Sometimes, despite everything you do to prep your marketing campaign for success, thing can go the wrong way. So, how do you handle this?
When you plan out a marketing campaign, you do everything you can think of to make sure it doesn't go wrong.
You organized a diverse group of stakeholders to plan your campaign, test it with multiple different people from different backgrounds, and considered where your marketing would be placed to make sure that it fits the right audience.
But sometimes, despite everything you do to prep your marketing campaign for success, you fail. Sometimes, you miss a step. You forget to include something and end up making a statement that you didn't mean to, such as your product bringing someone's ancestors back to life.
You try to use slang that you're insufficiently familiar with and end up insulting a group of people. Your message is interpreted as racist or misogynist. What do you do?
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The first step in any marketing campaign gone wrong is to apologize. There are few things you can do worse than ignoring the problem, or pretending it didn't happen. But you need to apologize properly. You do that by:
- Start by saying "I'm sorry," or "I apologize."
- Say what you're apologizing for. Avoid language like "our tweet offended some readers," or "We're sorry that our readers were offended by the ad we posted yesterday." This language creates an inappropriate distance between your action and the people who were harmed by it. Instead say, "We apologize for the hurtful and insensitive language that we unknowingly included in this ad campaign." Admitting wrongdoing is a crucial step in an effective apology.
Demonstrate Awareness and Reflection
This step may not happen immediately. It's all right if your apology starts out as "We apologize for the hurt that we caused with our careless action. We've canceled the campaign, and we will be rapidly moving through an internal review to make sure that this doesn't happen again. We welcome any feedback you have, and we will communicate our solutions as soon as possible."
Many companies will use a pre-written personal statement acknowledging their responsibility and being ready for the accountability.
"One statement we have found useful,” says John Summers, CEO of Fuse Wave, “is thanking our clients for talking to us about how they were hurt or marginalized by our product or what we said. We're listening and learning. You need to be very clear about your timeline. Make sure to stay on track internally so that you can keep your promise to your customers."
These types of short and simple statements work well with people; it shows an understanding and intent of taking care of their business.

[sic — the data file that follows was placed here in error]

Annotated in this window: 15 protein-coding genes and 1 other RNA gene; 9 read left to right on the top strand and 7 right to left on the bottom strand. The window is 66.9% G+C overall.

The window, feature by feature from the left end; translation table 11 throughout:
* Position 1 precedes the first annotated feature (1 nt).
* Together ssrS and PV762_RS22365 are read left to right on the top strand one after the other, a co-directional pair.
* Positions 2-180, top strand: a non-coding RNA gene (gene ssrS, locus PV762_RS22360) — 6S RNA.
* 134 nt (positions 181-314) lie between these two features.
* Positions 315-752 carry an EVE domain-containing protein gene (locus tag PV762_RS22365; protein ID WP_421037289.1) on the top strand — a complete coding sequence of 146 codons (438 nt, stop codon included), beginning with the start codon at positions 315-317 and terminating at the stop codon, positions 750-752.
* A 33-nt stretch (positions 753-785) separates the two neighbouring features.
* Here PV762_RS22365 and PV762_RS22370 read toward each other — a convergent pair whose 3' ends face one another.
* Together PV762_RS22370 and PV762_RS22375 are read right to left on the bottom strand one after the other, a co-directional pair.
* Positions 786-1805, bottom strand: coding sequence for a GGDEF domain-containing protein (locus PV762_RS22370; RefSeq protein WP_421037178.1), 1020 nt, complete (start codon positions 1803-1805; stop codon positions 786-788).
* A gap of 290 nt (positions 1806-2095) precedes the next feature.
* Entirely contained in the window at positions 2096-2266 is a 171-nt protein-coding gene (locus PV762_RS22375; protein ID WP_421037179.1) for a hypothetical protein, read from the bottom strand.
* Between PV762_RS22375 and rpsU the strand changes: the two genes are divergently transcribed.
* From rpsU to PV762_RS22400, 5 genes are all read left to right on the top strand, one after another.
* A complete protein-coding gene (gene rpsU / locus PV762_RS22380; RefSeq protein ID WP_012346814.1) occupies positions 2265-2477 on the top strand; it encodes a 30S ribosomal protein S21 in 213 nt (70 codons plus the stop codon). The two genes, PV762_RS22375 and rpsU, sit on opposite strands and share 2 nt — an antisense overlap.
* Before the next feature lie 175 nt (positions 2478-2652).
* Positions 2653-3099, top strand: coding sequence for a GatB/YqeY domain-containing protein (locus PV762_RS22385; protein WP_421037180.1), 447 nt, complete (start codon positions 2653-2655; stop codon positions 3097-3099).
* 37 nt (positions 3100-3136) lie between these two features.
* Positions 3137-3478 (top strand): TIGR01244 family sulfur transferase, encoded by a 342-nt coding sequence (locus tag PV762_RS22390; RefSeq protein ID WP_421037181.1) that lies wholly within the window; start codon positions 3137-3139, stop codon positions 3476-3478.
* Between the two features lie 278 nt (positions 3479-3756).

When you've reviewed what went wrong, you're ready to make the second half of your statement to your public.
- Make amends. When you're running a large campaign, this step can be difficult. Consider what seems both proportionate and appropriate. What do your clients need? Would it help them to feel heard, or to know that you've changed? However you choose to make amends, approach the opportunity with gracious respect in order to win the heart of your clients back. You mean enough to your customers that they're willing to give you a chance to do better. Don't waste it.
- Promise not to do it again. This needs to be more than just lip service; customers can see a false promise from miles away, and you'll lose more face with them than you would by ignoring the whole issue. In your promise, reinforce how you'll make sure the situation doesn't recur. You'll diversify your creators, or recruit a wider range of testers, or whatever seems like it needs to happen.
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All too often, companies forget this step, which is arguably the most important step in front of you. Making a mistake in an ad campaign is probably not the biggest mistake your company will ever make, but it could be the most public. You need to remember that you are never your customer's only option.
You will need to work to rebuild your customer's trust in you. Unfortunately, rebuilding trust is harder than building it in the first place. So what can you do to help rebuild that trust?
- Be good on your word. From simple issues like shipping times to more complex concerns like future ad campaigns, make sure that your business is doing what it promised, not just in its apology, but in its mission statements and communications.
- Be honest and engaged. If your ad, for example, was perceived as racist, make a point of connecting with thought leaders within the community that was hurt by your ad. Ask for their advice and thought on how to avoid similar concerns in the future.
- Admit your error. That's a big part of the apology that we discussed above; it's important to make sure that your apology makes it clear that the error was yours. When you say that you're sorry for "offense that you may have caused," it's very clear that you don't think you did anything wrong.
- Understand that your customers may not move on as quickly as you do. Because of the fast pace of online media, they may miss your apology, or still be frustrated after the fact. If they contact you about it, approach the same way you did originally. Apologize, acknowledge and make amends.
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Marketing mishaps happen to the best of companies. By reacting quickly and with a deliberate strategy, you can minimize the damage and make sure your business continues to succeed.